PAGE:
Even on the lines of communication, the Motor Transport Corps does not determine what work motor vehicles shall perform, this being an attribute of the commanding general. It does, however, have control of all the personnel, and is responsible for the operation of the vehicles in every detail.
Motor vehicles belonging to the American Army were principally landed at St. Nazaire, although important numbers came in at Bordeaux, and smaller numbers at Havre and Marseilles. At these different ports, large assembly plants were established in order to erect vehicles and prepare them for the road. The vehicles were then formed into convoys and sent under their own power to an intermediate depot at Dijon, from which they were distributed, as fast as they arrived, to the armies in the field.
No Wasted Mileage.
These journeys from the port to the Front. averaged 380 miles each. They were always made with a useful load aboard. Usually, this consisted of supplies for the Motor Transport Corps but, if such supplies were not availabIe,kany other goods were taken up. Regular convoy routes across France were mapped out, provided with signposts in English and with the traffic police at various points, and, particularly, in important towns to be passed through. Every evening, the officers in charge of these convoys telephoned their position to the headquarters of the M.T.C. at Tours, and received instructions from there when necessary. This method had to be adopted in order to relieve the congested railroad lines from the coast to the Lorraine Front, where the American Army was operating.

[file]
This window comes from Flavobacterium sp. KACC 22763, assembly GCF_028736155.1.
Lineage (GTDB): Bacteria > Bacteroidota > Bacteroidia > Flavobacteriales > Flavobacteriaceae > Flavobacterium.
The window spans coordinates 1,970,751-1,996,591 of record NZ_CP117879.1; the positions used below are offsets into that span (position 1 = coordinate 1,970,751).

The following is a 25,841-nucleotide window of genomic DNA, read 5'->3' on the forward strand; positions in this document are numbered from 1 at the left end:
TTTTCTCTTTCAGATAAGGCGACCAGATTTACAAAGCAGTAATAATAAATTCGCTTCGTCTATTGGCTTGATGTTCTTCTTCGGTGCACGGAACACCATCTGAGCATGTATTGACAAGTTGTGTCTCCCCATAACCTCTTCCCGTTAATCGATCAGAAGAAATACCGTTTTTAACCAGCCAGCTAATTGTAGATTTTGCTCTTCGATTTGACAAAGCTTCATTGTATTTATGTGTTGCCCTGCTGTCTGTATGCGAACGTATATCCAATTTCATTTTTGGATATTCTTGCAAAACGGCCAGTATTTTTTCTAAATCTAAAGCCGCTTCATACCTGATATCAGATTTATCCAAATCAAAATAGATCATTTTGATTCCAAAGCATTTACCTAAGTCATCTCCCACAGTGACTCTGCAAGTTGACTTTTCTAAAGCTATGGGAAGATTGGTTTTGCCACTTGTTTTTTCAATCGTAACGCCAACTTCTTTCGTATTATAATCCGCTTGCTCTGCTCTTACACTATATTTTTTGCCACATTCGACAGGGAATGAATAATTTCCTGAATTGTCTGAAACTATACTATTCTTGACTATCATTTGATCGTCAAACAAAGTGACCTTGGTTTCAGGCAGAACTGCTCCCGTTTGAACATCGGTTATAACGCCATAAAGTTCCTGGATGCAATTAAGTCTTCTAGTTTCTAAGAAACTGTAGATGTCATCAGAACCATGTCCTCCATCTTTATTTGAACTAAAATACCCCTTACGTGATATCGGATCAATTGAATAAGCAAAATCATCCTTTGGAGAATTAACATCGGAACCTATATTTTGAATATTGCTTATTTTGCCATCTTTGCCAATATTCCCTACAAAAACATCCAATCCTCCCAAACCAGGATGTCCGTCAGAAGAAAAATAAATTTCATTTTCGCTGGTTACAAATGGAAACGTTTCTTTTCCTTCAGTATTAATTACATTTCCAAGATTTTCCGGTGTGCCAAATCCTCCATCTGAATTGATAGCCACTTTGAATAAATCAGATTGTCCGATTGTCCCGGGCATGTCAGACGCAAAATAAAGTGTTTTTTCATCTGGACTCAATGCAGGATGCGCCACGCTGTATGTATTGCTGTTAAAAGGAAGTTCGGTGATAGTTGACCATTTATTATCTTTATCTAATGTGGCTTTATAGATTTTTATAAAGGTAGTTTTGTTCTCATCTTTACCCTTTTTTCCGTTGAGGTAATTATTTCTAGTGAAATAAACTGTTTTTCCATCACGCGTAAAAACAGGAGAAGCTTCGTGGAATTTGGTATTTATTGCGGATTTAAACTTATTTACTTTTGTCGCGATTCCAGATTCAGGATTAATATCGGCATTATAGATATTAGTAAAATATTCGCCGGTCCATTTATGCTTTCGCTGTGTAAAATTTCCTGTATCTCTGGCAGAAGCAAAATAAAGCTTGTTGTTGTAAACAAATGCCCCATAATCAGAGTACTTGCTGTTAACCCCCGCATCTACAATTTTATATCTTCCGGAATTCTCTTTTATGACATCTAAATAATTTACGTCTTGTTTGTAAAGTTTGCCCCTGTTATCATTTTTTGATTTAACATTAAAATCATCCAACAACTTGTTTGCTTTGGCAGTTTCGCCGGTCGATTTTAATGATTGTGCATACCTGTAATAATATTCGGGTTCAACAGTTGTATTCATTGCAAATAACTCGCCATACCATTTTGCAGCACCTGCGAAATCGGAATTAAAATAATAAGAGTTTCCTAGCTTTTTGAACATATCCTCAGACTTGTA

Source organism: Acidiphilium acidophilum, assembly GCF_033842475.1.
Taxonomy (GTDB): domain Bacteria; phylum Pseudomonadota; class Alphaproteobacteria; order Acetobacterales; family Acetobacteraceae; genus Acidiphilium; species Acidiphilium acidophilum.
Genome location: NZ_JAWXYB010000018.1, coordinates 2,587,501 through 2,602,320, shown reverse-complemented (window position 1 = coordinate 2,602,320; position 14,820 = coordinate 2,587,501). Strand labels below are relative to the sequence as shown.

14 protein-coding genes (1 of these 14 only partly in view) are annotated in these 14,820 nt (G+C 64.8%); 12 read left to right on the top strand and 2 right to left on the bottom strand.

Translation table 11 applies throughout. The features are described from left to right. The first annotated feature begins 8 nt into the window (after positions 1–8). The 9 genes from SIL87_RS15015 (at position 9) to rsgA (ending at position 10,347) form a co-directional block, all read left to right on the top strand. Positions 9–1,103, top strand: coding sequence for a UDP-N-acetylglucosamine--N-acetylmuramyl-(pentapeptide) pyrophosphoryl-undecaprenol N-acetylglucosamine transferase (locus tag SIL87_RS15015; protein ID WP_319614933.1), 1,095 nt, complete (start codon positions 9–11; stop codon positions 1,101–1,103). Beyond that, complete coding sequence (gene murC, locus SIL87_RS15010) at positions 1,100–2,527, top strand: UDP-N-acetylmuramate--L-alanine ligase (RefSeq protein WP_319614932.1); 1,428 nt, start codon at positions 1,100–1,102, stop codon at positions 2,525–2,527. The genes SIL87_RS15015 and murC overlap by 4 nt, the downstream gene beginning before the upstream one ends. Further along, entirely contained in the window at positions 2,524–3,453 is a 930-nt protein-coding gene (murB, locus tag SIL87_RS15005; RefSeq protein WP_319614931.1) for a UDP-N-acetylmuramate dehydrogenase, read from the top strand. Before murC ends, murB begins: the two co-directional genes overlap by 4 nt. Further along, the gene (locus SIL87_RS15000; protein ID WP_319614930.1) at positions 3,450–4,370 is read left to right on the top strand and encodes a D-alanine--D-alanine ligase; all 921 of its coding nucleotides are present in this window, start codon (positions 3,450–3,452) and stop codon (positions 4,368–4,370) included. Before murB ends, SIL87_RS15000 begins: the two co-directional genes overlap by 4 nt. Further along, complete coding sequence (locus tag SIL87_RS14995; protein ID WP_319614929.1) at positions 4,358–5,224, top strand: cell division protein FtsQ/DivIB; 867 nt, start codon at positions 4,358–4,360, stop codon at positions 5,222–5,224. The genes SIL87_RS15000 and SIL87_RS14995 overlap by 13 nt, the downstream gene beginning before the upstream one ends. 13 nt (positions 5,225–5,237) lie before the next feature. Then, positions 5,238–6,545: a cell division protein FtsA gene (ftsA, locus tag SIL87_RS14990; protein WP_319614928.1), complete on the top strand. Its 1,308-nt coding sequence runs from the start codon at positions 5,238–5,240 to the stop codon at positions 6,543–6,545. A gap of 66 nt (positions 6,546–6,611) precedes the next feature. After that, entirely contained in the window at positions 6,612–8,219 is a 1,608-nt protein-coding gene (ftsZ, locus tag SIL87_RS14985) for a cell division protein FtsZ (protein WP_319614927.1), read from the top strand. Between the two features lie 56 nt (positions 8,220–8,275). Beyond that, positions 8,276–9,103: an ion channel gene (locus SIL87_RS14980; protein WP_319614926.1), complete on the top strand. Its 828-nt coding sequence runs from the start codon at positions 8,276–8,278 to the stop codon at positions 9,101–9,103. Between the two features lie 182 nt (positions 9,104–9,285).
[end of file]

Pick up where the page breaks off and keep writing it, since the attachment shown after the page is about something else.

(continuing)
There is a general impression that the American Army has standardized its motor vehicles to a. degree unknown among the other Allies. This standardization was much more advanced on paper than in reality, and the Army would not have secured any real benefit from its standardization scheme until the middle of 1919. When the fret troops arrived, they had no motor transportation, and even General Pershing was obliged to make use of a car borrowed from the French. When the headquarters of the Air Service established itself in Paris, it, too, was altogether untrovided with motorcars and had to borrow from the French, while an officer was sent to Italy to buy any cars available in that country and to bring them back immediately by road.